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Tuesday 24 April 2012


Communities and Local Government

Prevention of Development on Green Belt Land

The Petition of residents of Bournemouth,

Declares that the Petitioners are opposed to the proposed development of three permanent sites for Gypsies and Travellers in Strouden, Throop and Muscliff; that the Petitioners believe that Bournemouth has already more than adequately contributed to Dorset’s housing numbers; and that this would be an inappropriate use of much treasured greenbelt land and open space.

The Petitioners therefore request that the House of Commons urges the Government to bring forward legislation to strengthen the powers of local councils to allow them to prevent residential developments from being built on the greenbelt.

And the Petitioners remain, etc.—[Presented by Mr Tobias Ellwood , Official Report, 22 March 2012; Vol. 542, c. 1036.]


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Observations from the Secretary of State for Communities and Local Government:

The quasi-judicial role of the Secretary of State for Communities and Local Government in planning means that he cannot comment on particular planning cases. However, the Government recognise that there has been concern about planning policy on traveller sites. We want to see fair play, with everyone treated even-handedly.

Since this petition was presented, the Government published on 23 March their new planning policy for Traveller sites. Local planning authorities drafting local plans, or taking decisions on planning applications, are under a statutory duty to have regard to this policy, where relevant.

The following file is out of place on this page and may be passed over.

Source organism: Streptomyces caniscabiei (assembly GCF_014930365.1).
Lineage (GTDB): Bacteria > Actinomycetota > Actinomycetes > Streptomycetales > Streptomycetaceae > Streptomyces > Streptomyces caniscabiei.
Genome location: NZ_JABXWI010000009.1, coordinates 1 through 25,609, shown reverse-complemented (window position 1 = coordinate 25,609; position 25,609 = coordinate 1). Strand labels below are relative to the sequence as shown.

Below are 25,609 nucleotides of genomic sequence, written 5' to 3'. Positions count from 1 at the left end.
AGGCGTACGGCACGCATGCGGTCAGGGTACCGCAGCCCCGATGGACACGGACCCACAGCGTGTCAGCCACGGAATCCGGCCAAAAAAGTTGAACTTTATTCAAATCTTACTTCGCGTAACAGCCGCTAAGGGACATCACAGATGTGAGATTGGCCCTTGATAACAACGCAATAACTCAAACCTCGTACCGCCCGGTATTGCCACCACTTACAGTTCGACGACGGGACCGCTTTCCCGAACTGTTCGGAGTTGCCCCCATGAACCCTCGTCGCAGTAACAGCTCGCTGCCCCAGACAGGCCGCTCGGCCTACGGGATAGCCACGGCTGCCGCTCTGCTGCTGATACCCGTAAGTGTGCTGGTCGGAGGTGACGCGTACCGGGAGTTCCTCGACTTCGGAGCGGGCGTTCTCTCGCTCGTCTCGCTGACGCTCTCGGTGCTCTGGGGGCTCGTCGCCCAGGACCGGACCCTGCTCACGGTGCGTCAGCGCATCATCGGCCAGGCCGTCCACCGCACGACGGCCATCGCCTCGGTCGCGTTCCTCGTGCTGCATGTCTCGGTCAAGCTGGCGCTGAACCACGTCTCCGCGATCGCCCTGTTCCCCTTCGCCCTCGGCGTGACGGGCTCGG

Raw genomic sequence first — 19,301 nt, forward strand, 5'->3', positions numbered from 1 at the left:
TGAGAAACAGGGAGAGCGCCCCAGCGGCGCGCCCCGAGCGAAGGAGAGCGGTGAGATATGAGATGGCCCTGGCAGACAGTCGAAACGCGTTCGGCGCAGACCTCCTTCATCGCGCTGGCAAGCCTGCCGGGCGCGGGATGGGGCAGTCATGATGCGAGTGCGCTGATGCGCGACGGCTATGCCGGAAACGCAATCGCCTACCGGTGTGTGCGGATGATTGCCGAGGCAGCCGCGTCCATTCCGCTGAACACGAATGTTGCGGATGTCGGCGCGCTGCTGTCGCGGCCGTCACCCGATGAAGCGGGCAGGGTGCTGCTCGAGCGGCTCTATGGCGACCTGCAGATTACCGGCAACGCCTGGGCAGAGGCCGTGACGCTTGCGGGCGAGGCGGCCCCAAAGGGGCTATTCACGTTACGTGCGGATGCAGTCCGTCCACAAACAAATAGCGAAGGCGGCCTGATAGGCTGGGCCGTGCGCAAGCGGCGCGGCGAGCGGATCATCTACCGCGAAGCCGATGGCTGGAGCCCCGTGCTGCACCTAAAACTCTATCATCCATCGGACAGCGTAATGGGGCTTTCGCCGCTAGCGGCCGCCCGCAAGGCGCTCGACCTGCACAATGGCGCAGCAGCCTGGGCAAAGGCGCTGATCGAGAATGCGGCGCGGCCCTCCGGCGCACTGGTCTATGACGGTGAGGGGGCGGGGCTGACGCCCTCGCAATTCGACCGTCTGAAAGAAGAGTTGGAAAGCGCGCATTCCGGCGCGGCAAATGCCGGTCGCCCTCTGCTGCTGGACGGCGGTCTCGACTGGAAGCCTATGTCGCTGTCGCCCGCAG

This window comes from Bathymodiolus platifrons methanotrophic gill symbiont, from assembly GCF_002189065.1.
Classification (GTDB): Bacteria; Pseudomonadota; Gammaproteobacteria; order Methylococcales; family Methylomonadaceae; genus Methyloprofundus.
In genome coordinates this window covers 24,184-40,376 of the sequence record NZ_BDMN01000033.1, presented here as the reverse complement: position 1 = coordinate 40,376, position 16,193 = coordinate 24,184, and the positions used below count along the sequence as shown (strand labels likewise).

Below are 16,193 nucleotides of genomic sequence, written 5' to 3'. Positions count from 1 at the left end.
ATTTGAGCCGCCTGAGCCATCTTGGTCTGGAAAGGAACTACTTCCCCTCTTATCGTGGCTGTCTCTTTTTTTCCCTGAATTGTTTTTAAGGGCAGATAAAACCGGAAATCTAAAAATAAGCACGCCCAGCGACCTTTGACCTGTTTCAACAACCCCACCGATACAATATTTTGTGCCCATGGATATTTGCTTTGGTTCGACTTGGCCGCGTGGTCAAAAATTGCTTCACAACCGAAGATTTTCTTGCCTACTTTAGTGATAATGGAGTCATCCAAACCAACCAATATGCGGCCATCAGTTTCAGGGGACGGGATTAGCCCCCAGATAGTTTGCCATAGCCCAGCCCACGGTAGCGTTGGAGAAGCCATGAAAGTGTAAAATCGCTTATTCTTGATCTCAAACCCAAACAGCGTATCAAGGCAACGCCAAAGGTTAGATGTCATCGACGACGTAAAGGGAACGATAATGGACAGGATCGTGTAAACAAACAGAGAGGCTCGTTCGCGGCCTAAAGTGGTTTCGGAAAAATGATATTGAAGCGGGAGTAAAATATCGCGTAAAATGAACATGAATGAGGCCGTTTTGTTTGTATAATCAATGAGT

The new policy makes clear that traveller sites (temporary or permanent) in the green belt are inappropriate development. This means that such development should not be approved except in very special circumstances.

The Government’s view is that the protections for the green belt, set out in the new national planning policy framework and the planning policy for traveller sites, are stringent and robust, and that planning authorities do not need new legal powers to protect green belt land. Through the proposed abolition of regional strategies and housing targets, we would remove the top down pressure to review and delete green belt boundaries. The Government have put decisions about new development back into the hands of local authorities, in consultation with their communities, whilst ensuring the protection of green belt.